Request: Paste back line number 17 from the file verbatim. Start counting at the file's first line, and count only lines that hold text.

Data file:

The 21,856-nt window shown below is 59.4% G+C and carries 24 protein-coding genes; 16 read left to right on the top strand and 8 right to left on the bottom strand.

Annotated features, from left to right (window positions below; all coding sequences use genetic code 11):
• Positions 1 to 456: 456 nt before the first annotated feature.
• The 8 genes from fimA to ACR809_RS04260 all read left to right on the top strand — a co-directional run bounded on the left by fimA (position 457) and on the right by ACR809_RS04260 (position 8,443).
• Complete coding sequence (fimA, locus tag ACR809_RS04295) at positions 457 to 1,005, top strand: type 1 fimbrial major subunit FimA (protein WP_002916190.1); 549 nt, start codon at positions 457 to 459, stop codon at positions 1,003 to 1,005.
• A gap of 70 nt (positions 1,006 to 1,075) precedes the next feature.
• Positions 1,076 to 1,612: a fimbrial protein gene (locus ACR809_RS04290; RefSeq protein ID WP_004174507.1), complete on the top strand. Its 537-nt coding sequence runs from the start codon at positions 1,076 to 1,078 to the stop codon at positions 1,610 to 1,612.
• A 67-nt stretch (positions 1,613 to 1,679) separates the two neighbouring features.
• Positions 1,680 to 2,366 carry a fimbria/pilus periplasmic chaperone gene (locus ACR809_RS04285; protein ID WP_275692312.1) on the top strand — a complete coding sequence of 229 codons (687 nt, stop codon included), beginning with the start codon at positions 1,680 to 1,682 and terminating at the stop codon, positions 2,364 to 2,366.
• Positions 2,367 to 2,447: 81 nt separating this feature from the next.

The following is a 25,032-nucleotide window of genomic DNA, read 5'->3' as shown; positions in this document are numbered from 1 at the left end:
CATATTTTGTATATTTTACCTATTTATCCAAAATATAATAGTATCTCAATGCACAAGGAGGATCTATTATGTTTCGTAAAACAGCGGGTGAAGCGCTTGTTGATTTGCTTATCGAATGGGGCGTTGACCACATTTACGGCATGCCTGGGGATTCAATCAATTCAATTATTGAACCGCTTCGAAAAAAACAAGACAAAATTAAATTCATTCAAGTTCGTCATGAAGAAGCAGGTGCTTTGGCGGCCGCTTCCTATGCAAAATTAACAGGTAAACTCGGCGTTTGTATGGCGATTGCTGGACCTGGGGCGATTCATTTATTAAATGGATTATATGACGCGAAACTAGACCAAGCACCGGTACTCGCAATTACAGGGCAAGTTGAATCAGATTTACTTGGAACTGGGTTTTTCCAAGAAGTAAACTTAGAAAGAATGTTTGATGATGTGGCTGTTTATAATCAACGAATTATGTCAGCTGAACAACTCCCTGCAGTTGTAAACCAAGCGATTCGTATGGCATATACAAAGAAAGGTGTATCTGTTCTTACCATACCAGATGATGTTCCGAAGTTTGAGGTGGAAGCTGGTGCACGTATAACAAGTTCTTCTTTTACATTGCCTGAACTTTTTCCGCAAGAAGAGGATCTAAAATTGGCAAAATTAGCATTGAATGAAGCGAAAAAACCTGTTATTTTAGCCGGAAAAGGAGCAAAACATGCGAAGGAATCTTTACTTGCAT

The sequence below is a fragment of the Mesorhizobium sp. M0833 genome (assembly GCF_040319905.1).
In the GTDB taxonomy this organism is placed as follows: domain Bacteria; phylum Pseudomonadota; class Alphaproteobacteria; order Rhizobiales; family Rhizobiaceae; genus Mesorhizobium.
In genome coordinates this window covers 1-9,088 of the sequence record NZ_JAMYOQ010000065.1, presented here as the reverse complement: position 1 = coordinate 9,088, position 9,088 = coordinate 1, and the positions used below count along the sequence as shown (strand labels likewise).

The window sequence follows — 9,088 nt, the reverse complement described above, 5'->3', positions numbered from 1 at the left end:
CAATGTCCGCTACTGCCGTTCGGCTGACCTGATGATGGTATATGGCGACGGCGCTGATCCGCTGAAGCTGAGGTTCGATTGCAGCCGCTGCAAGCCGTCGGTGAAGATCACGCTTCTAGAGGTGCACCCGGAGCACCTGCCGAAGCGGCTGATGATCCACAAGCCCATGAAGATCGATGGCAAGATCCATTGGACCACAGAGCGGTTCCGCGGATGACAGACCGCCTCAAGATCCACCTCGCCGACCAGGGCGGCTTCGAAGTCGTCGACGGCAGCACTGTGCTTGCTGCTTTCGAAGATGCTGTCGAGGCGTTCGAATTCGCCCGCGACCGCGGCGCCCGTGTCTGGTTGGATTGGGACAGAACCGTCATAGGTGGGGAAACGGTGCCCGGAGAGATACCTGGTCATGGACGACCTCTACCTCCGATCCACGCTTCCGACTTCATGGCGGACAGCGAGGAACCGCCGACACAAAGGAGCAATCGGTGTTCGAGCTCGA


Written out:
CAATGTCCGCTACTGCCGTTCGGCTGACCTGATGATGGTATATGGCGACGGCGCTGATCCGCTGAAGCTGAGGTTCGATTGCAGCCGCTGCAAGCCGTCGGTGAAGATCACGCTTCTAGAGGTGCACCCGGAGCACCTGCCGAAGCGGCTGATGATCCACAAGCCCATGAAGATCGATGGCAAGATCCATTGGACCACAGAGCGGTTCCGCGGATGACAGACCGCCTCAAGATCCACCTCGCCGACCAGGGCGGCTTCGAAGTCGTCGACGGCAGCACTGTGCTTGCTGCTTTCGAAGATGCTGTCGAGGCGTTCGAATTCGCCCGCGACCGCGGCGCCCGTGTCTGGTTGGATTGGGACAGAACCGTCATAGGTGGGGAAACGGTGCCCGGAGAGATACCTGGTCATGGACGACCTCTACCTCCGATCCACGCTTCCGACTTCATGGCGGACAGCGAGGAACCGCCGACACAAAGGAGCAATCGGTGTTCGAGCTCGA